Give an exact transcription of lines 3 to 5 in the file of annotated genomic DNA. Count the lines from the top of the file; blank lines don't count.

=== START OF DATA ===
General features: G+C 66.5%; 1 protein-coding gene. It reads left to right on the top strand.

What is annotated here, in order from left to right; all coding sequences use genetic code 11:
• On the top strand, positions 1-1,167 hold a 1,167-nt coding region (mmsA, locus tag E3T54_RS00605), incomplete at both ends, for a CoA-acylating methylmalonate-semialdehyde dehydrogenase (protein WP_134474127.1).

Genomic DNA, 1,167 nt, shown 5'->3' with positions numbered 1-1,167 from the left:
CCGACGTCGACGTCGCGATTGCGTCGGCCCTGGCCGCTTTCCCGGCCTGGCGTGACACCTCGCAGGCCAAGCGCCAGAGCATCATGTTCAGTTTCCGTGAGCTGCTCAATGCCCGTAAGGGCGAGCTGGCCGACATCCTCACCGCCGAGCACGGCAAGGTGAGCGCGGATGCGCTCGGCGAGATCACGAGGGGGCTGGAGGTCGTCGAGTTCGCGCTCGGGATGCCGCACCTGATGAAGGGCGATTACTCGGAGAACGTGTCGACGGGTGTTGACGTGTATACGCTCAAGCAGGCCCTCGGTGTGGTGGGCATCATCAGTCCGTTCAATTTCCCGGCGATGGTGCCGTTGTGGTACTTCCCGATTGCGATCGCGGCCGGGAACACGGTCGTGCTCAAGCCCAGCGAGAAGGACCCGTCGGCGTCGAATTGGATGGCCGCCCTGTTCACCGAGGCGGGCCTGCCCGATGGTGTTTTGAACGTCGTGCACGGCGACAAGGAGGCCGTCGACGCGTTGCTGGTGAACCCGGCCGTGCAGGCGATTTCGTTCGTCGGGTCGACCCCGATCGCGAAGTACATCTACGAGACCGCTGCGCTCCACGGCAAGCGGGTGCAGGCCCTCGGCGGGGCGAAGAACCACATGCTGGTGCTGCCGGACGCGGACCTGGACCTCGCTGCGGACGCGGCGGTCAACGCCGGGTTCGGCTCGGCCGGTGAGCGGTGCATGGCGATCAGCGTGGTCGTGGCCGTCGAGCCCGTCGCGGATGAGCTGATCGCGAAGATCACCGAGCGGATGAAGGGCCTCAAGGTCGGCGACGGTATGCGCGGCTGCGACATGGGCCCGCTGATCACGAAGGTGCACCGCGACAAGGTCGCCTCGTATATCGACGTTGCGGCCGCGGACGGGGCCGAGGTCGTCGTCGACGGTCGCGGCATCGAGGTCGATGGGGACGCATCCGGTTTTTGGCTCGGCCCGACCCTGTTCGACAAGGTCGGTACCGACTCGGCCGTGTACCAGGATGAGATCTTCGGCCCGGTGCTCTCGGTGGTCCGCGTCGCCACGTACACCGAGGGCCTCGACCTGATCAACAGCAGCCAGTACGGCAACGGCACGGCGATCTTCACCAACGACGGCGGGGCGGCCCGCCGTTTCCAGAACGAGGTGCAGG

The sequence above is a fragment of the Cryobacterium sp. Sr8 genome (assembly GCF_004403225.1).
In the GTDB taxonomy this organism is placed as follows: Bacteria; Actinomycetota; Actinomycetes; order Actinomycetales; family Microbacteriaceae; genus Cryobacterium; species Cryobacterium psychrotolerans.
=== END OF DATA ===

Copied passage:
• On the top strand, positions 1-1,167 hold a 1,167-nt coding region (mmsA, locus tag E3T54_RS00605), incomplete at both ends, for a CoA-acylating methylmalonate-semialdehyde dehydrogenase (protein WP_134474127.1).

Genomic DNA, 1,167 nt, shown 5'->3' with positions numbered 1-1,167 from the left:
CCGACGTCGACGTCGCGATTGCGTCGGCCCTGGCCGCTTTCCCGGCCTGGCGTGACACCTCGCAGGCCAAGCGCCAGAGCATCATGTTCAGTTTCCGTGAGCTGCTCAATGCCCGTAAGGGCGAGCTGGCCGACATCCTCACCGCCGAGCACGGCAAGGTGAGCGCGGATGCGCTCGGCGAGATCACGAGGGGGCTGGAGGTCGTCGAGTTCGCGCTCGGGATGCCGCACCTGATGAAGGGCGATTACTCGGAGAACGTGTCGACGGGTGTTGACGTGTATACGCTCAAGCAGGCCCTCGGTGTGGTGGGCATCATCAGTCCGTTCAATTTCCCGGCGATGGTGCCGTTGTGGTACTTCCCGATTGCGATCGCGGCCGGGAACACGGTCGTGCTCAAGCCCAGCGAGAAGGACCCGTCGGCGTCGAATTGGATGGCCGCCCTGTTCACCGAGGCGGGCCTGCCCGATGGTGTTTTGAACGTCGTGCACGGCGACAAGGAGGCCGTCGACGCGTTGCTGGTGAACCCGGCCGTGCAGGCGATTTCGTTCGTCGGGTCGACCCCGATCGCGAAGTACATCTACGAGACCGCTGCGCTCCACGGCAAGCGGGTGCAGGCCCTCGGCGGGGCGAAGAACCACATGCTGGTGCTGCCGGACGCGGACCTGGACCTCGCTGCGGACGCGGCGGTCAACGCCGGGTTCGGCTCGGCCGGTGAGCGGTGCATGGCGATCAGCGTGGTCGTGGCCGTCGAGCCCGTCGCGGATGAGCTGATCGCGAAGATCACCGAGCGGATGAAGGGCCTCAAGGTCGGCGACGGTATGCGCGGCTGCGACATGGGCCCGCTGATCACGAAGGTGCACCGCGACAAGGTCGCCTCGTATATCGACGTTGCGGCCGCGGACGGGGCCGAGGTCGTCGTCGACGGTCGCGGCATCGAGGTCGATGGGGACGCATCCGGTTTTTGGCTCGGCCCGACCCTGTTCGACAAGGTCGGTACCGACTCGGCCGTGTACCAGGATGAGATCTTCGGCCCGGTGCTCTCGGTGGTCCGCGTCGCCACGTACACCGAGGGCCTCGACCTGATCAACAGCAGCCAGTACGGCAACGGCACGGCGATCTTCACCAACGACGGCGGGGCGGCCCGCCGTTTCCAGAACGAGGTGCAGG